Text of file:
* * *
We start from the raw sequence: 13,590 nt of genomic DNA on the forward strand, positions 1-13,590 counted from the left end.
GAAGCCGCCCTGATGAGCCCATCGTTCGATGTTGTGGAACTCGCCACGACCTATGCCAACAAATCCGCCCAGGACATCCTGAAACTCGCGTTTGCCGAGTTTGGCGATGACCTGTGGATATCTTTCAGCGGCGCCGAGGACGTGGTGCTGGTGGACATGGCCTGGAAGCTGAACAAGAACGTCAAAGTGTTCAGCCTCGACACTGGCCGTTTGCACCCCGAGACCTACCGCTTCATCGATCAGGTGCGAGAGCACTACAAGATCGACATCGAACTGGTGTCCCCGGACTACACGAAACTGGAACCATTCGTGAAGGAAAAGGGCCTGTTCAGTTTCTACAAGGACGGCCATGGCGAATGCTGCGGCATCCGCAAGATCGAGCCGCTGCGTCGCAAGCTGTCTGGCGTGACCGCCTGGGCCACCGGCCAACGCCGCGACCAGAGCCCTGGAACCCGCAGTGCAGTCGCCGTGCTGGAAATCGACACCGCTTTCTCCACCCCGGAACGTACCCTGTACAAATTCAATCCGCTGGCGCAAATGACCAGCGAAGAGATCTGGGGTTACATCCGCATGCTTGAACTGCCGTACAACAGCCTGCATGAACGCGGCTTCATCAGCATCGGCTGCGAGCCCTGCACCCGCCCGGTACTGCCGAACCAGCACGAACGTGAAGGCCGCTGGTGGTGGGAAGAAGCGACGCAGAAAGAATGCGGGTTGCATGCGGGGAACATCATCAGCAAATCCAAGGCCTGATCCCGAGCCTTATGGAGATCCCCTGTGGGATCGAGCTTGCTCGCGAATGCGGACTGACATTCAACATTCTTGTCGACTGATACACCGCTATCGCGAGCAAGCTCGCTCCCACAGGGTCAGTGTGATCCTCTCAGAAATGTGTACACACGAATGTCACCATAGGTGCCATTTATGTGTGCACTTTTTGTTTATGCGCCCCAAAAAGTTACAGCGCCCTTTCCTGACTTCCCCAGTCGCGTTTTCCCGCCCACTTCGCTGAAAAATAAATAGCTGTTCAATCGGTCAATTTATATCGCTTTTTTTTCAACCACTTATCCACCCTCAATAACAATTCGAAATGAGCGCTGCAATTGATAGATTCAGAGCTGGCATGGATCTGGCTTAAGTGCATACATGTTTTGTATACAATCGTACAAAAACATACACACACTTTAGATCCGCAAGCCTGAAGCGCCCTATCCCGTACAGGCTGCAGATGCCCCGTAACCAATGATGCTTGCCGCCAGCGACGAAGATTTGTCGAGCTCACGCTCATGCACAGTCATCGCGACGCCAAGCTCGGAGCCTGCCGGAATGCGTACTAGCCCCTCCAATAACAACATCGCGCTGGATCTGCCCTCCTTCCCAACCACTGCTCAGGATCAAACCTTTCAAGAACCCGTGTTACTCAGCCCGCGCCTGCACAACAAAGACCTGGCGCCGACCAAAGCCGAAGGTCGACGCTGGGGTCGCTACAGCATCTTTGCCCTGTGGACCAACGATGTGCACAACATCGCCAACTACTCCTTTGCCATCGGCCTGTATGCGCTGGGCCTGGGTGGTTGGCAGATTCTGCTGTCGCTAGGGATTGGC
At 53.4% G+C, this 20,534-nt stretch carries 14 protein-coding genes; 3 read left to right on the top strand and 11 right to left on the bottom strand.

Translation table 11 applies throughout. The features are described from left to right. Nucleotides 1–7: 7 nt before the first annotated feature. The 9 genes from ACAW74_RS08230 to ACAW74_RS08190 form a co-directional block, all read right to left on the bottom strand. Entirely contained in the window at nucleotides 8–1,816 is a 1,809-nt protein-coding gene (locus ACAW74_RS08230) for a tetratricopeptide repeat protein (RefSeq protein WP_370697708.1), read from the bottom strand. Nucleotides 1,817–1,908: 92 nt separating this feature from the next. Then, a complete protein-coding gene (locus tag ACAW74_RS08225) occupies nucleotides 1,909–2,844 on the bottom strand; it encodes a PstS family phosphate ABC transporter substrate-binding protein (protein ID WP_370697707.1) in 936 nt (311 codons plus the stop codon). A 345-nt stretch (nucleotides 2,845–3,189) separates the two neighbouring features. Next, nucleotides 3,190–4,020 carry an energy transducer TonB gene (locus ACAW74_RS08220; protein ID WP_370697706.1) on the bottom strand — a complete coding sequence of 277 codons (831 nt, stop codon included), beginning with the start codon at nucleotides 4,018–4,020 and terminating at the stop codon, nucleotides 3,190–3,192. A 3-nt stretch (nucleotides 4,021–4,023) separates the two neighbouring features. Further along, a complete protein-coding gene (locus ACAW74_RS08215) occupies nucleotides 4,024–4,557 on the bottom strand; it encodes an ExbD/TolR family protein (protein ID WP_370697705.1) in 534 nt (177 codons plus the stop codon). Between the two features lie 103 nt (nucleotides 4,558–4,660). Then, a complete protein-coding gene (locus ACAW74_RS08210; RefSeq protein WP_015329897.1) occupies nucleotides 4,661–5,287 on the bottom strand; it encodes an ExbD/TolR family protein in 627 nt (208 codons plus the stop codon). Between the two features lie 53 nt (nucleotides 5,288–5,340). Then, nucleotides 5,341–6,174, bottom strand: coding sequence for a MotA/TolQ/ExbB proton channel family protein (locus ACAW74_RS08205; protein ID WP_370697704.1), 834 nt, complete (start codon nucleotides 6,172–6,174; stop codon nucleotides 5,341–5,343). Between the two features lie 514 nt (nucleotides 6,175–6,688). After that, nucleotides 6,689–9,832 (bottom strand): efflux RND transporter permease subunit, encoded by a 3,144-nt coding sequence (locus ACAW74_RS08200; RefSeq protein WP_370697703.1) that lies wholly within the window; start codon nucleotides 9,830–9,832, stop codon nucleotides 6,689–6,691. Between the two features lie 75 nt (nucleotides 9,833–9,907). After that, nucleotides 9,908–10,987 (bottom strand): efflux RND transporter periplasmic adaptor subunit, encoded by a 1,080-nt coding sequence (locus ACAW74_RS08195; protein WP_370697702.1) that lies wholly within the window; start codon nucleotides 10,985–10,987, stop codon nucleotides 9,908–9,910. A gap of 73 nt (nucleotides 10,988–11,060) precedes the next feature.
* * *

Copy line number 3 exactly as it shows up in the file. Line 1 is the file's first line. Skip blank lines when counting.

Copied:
At 53.4% G+C, this 20,534-nt stretch carries 14 protein-coding genes; 3 read left to right on the top strand and 11 right to left on the bottom strand.